Everglades National Park: America’s Largest Subtropical Wilderness

When you think of National Parks, lush forests, grand mountains, and miles of open plains come to mind. The Florida Everglades stands as the unsung hero as the third-largest National Park, with a whopping 1.5 million acres of land. Lovingly nicknamed ” The River of Grass”, this habitat has much to offer besides determined mosquitos. This summer, I will have the honor to showcase this impressive environment and the hidden gems it has to offer. The Everglades is more than a muddy swamp. From hardwood hammocks to cypress domes to sawgrass prairies, the Everglades is home to several endemic endangered flora and fauna. It is the only place in the world where alligators and crocodiles live side by side.

As a Florida native, I have grown up with the Everglades as my backyard. Either running from cottonmouths when I spent too much time in the marsh or harvesting duck potatoes, I have always admired my humid land. It is an honor that I now have the chance to go behind the scenes and work towards efforts to conserve this land for future generations. The Fish and Feathers Internship has given me the opportunity to learn expert knowledge of plants, animals and the different environment of the Everglades. My first week, I helped with Virtual Education Programs. The rangers log on to zoom and are able to connect to over 60,000 people a year while giving them a taste of the Everglades, as well as learning about conservation and restoration efforts.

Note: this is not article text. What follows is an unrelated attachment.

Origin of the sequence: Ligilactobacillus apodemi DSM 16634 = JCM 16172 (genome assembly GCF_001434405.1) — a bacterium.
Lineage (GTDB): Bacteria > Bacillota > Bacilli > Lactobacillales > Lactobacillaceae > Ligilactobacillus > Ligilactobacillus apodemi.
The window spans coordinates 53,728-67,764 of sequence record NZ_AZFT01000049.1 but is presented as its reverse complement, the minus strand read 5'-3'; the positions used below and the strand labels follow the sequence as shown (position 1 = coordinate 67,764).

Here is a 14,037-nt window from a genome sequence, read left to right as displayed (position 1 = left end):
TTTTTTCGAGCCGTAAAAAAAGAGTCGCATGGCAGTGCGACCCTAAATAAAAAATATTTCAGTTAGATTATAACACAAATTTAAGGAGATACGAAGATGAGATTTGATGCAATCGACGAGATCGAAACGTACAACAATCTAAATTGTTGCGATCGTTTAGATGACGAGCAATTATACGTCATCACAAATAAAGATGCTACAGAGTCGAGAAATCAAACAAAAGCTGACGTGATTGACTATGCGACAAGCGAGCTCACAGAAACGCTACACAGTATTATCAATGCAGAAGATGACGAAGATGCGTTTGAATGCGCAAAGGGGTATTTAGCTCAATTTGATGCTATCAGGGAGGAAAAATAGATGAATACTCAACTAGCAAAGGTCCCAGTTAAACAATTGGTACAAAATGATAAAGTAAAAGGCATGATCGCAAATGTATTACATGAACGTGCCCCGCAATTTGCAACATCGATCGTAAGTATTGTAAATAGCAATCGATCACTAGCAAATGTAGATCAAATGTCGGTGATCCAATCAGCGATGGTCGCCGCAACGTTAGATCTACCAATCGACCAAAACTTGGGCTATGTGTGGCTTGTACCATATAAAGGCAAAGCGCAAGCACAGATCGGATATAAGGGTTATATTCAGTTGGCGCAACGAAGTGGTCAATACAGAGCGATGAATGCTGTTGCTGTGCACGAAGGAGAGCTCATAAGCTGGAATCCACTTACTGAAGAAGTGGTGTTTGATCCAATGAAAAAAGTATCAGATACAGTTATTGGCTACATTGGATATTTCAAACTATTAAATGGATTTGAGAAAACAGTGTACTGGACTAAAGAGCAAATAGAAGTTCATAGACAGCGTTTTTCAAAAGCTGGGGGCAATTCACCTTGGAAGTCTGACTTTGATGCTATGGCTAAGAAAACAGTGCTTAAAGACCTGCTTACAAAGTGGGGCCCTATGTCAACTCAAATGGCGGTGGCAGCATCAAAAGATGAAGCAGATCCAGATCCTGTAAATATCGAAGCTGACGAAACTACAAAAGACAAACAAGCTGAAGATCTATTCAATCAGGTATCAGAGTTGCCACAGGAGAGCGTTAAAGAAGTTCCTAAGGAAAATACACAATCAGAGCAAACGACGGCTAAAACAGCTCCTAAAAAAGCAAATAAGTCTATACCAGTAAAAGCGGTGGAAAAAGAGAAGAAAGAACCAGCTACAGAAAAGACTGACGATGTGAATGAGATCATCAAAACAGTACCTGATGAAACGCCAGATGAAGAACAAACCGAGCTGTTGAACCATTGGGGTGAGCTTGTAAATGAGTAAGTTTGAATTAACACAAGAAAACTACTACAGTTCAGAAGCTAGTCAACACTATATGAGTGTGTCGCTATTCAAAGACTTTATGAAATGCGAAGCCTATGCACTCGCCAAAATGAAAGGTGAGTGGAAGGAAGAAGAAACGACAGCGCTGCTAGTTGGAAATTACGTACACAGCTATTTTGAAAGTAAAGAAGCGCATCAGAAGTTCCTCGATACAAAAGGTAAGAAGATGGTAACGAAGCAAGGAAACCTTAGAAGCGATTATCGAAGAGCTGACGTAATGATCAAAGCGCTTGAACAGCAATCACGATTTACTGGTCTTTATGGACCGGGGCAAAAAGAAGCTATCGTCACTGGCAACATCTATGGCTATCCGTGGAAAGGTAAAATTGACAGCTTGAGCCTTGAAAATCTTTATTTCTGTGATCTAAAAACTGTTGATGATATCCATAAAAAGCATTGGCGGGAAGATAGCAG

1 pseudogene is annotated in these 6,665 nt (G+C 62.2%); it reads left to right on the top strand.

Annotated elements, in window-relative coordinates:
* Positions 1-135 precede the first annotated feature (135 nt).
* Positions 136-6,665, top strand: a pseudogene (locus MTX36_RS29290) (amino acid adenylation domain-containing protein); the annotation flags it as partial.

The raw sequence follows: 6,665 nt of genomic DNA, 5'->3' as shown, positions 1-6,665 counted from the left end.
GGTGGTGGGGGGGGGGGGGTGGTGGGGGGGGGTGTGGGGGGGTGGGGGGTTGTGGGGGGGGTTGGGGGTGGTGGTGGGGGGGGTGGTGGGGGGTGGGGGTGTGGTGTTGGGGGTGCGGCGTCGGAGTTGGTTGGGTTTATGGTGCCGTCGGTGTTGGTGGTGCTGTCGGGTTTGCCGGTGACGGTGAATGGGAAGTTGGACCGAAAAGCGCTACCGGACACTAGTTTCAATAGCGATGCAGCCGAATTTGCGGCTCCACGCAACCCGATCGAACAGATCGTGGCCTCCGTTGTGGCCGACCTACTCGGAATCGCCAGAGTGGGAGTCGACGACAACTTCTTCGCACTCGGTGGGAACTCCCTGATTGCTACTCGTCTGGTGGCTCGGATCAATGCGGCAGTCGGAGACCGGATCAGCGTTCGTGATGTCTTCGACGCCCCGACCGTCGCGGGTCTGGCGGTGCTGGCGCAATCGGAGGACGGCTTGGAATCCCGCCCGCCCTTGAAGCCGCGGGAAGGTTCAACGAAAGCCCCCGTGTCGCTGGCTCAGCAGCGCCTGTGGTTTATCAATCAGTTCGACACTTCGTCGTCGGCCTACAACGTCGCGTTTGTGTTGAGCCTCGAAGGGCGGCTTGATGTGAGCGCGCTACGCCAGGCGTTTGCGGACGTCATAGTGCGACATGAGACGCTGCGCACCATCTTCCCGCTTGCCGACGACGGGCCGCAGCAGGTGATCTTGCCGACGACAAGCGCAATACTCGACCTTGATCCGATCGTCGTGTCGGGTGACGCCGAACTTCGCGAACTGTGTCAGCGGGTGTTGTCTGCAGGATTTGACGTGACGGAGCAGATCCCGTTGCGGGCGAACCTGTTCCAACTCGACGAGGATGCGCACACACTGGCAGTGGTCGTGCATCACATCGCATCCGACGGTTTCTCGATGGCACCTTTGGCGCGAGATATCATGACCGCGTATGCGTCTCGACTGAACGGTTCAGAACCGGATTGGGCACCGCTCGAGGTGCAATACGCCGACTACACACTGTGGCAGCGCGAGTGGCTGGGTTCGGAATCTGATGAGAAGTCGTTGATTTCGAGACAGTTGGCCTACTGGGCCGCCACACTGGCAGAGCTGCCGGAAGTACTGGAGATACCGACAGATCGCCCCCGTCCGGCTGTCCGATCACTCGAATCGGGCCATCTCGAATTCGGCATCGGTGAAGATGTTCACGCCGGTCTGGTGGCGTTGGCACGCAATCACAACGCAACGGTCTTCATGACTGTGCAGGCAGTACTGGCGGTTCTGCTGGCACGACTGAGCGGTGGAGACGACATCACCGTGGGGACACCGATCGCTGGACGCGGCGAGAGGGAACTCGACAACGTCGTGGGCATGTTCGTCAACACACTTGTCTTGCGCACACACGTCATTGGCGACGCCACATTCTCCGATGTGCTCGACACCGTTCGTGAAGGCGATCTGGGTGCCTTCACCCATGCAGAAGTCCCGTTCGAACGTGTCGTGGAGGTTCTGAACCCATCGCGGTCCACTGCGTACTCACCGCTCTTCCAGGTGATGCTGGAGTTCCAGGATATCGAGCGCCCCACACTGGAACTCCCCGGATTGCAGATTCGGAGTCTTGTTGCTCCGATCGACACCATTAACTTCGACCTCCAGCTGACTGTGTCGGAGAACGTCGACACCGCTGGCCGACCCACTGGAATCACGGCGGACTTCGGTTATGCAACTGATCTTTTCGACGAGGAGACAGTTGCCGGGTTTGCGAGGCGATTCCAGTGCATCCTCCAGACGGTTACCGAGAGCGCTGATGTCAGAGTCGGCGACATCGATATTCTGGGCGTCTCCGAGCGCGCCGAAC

Assisting Ranger Patty with 55= community program inside a cypress dome
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